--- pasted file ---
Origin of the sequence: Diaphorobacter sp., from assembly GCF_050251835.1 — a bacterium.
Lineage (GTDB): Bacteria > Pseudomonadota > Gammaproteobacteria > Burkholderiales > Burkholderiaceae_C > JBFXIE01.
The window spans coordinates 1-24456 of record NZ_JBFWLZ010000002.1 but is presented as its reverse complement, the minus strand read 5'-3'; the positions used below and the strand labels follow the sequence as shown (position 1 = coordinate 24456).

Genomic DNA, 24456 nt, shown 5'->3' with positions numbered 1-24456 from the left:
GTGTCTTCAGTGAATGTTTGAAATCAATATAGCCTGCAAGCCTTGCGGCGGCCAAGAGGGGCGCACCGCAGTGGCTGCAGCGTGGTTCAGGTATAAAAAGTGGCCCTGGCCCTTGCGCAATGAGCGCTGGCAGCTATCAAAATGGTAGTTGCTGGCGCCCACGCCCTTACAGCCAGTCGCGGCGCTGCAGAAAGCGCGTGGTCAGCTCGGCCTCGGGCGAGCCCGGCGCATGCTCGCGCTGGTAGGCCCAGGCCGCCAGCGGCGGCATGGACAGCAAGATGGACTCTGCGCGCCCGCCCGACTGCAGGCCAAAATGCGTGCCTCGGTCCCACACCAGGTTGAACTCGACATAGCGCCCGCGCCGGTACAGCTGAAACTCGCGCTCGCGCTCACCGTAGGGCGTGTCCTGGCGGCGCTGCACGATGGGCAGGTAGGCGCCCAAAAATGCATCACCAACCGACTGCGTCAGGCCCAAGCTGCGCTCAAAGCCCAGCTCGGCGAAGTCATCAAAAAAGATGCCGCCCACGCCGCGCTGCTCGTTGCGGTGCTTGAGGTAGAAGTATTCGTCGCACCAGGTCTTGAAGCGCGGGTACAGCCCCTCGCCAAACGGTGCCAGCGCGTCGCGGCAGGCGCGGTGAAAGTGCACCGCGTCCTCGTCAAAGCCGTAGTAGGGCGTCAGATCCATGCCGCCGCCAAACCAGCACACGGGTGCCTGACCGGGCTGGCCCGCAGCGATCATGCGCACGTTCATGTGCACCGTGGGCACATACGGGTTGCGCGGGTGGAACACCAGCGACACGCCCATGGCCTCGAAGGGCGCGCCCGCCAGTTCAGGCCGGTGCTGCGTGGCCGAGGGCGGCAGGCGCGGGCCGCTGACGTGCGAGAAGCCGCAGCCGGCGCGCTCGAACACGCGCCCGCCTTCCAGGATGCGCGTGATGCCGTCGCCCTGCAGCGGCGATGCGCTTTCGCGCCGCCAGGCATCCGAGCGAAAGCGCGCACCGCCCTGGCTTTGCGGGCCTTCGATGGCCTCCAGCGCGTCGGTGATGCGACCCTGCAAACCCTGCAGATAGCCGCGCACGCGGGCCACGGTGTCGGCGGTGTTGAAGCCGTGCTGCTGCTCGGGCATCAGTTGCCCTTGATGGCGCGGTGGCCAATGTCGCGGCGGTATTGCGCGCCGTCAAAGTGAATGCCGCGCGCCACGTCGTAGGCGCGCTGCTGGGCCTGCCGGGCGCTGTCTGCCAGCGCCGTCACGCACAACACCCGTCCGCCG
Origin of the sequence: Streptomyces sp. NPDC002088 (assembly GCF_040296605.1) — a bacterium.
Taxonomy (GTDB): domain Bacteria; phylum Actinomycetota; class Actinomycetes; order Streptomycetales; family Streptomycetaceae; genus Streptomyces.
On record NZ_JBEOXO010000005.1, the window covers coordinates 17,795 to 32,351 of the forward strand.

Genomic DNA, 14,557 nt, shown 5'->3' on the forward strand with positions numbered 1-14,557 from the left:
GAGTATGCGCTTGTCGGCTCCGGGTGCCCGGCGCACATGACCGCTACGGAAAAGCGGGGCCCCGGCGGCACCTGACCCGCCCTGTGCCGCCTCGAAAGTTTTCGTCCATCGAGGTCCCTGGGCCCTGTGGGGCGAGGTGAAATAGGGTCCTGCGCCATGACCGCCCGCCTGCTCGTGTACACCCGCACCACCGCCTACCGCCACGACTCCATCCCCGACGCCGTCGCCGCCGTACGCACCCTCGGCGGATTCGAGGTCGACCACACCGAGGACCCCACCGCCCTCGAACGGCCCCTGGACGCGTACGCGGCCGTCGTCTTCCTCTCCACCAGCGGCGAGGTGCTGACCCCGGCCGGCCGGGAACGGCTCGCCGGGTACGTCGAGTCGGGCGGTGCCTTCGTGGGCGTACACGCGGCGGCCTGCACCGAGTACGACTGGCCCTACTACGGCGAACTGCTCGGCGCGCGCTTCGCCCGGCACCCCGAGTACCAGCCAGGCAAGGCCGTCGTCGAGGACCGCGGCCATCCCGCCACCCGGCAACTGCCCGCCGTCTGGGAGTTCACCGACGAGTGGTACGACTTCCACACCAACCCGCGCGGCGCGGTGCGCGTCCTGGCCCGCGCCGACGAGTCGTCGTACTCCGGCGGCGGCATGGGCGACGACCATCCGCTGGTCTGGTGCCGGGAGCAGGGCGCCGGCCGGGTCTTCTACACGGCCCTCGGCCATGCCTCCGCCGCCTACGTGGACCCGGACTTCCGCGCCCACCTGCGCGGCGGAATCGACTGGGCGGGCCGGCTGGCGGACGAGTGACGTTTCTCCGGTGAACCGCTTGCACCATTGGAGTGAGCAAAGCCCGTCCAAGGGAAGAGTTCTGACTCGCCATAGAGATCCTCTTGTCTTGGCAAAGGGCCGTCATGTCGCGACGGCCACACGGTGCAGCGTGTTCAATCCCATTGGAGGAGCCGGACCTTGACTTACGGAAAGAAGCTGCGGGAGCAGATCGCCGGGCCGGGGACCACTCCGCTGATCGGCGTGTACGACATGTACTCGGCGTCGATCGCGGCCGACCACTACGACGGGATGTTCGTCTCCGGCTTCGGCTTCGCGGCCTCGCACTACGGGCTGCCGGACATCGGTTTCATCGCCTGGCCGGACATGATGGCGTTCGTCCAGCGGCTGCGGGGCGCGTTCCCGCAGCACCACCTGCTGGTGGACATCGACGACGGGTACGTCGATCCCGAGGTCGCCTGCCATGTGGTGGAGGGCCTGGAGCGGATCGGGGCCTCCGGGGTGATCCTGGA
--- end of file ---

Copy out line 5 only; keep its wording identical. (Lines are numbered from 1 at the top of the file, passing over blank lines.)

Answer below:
GTGTCTTCAGTGAATGTTTGAAATCAATATAGCCTGCAAGCCTTGCGGCGGCCAAGAGGGGCGCACCGCAGTGGCTGCAGCGTGGTTCAGGTATAAAAAGTGGCCCTGGCCCTTGCGCAATGAGCGCTGGCAGCTATCAAAATGGTAGTTGCTGGCGCCCACGCCCTTACAGCCAGTCGCGGCGCTGCAGAAAGCGCGTGGTCAGCTCGGCCTCGGGCGAGCCCGGCGCATGCTCGCGCTGGTAGGCCCAGGCCGCCAGCGGCGGCATGGACAGCAAGATGGACTCTGCGCGCCCGCCCGACTGCAGGCCAAAATGCGTGCCTCGGTCCCACACCAGGTTGAACTCGACATAGCGCCCGCGCCGGTACAGCTGAAACTCGCGCTCGCGCTCACCGTAGGGCGTGTCCTGGCGGCGCTGCACGATGGGCAGGTAGGCGCCCAAAAATGCATCACCAACCGACTGCGTCAGGCCCAAGCTGCGCTCAAAGCCCAGCTCGGCGAAGTCATCAAAAAAGATGCCGCCCACGCCGCGCTGCTCGTTGCGGTGCTTGAGGTAGAAGTATTCGTCGCACCAGGTCTTGAAGCGCGGGTACAGCCCCTCGCCAAACGGTGCCAGCGCGTCGCGGCAGGCGCGGTGAAAGTGCACCGCGTCCTCGTCAAAGCCGTAGTAGGGCGTCAGATCCATGCCGCCGCCAAACCAGCACACGGGTGCCTGACCGGGCTGGCCCGCAGCGATCATGCGCACGTTCATGTGCACCGTGGGCACATACGGGTTGCGCGGGTGGAACACCAGCGACACGCCCATGGCCTCGAAGGGCGCGCCCGCCAGTTCAGGCCGGTGCTGCGTGGCCGAGGGCGGCAGGCGCGGGCCGCTGACGTGCGAGAAGCCGCAGCCGGCGCGCTCGAACACGCGCCCGCCTTCCAGGATGCGCGTGATGCCGTCGCCCTGCAGCGGCGATGCGCTTTCGCGCCGCCAGGCATCCGAGCGAAAGCGCGCACCGCCCTGGCTTTGCGGGCCTTCGATGGCCTCCAGCGCGTCGGTGATGCGACCCTGCAAACCCTGCAGATAGCCGCGCACGCGGGCCACGGTGTCGGCGGTGTTGAAGCCGTGCTGCTGCTCGGGCATCAGTTGCCCTTGATGGCGCGGTGGCCAATGTCGCGGCGGTATTGCGCGCCGTCAAAGTGAATGCCGCGCGCCACGTCGTAGGCGCGCTGCTGGGCCTGCCGGGCGCTGTCTGCCAGCGCCGTCACGCACAACACCCGTCCGCCG